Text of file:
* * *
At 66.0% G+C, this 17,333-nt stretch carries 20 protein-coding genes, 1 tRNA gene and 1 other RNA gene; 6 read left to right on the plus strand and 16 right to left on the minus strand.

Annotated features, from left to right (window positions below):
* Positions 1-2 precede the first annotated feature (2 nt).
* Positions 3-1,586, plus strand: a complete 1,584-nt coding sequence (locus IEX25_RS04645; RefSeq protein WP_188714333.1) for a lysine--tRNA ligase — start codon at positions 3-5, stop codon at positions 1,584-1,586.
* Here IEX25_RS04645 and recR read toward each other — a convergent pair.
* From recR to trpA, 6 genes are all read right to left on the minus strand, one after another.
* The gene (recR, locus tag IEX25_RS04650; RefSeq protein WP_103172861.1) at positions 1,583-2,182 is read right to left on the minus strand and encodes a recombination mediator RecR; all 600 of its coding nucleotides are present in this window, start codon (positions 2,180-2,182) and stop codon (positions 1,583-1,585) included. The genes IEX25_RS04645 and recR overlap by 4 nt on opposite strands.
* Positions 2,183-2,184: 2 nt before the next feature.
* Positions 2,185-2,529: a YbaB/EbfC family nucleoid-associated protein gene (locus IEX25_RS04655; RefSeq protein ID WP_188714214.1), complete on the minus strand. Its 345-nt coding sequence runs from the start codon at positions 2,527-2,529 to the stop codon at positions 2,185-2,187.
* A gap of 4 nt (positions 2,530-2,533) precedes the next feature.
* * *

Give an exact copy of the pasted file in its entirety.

At 66.0% G+C, this 17,333-nt stretch carries 20 protein-coding genes, 1 tRNA gene and 1 other RNA gene; 6 read left to right on the plus strand and 16 right to left on the minus strand.

Annotated features, from left to right (window positions below):
* Positions 1-2 precede the first annotated feature (2 nt).
* Positions 3-1,586, plus strand: a complete 1,584-nt coding sequence (locus IEX25_RS04645; RefSeq protein WP_188714333.1) for a lysine--tRNA ligase — start codon at positions 3-5, stop codon at positions 1,584-1,586.
* Here IEX25_RS04645 and recR read toward each other — a convergent pair.
* From recR to trpA, 6 genes are all read right to left on the minus strand, one after another.
* The gene (recR, locus tag IEX25_RS04650; RefSeq protein WP_103172861.1) at positions 1,583-2,182 is read right to left on the minus strand and encodes a recombination mediator RecR; all 600 of its coding nucleotides are present in this window, start codon (positions 2,180-2,182) and stop codon (positions 1,583-1,585) included. The genes IEX25_RS04645 and recR overlap by 4 nt on opposite strands.
* Positions 2,183-2,184: 2 nt before the next feature.
* Positions 2,185-2,529: a YbaB/EbfC family nucleoid-associated protein gene (locus IEX25_RS04655; RefSeq protein ID WP_188714214.1), complete on the minus strand. Its 345-nt coding sequence runs from the start codon at positions 2,527-2,529 to the stop codon at positions 2,185-2,187.
* A gap of 4 nt (positions 2,530-2,533) precedes the next feature.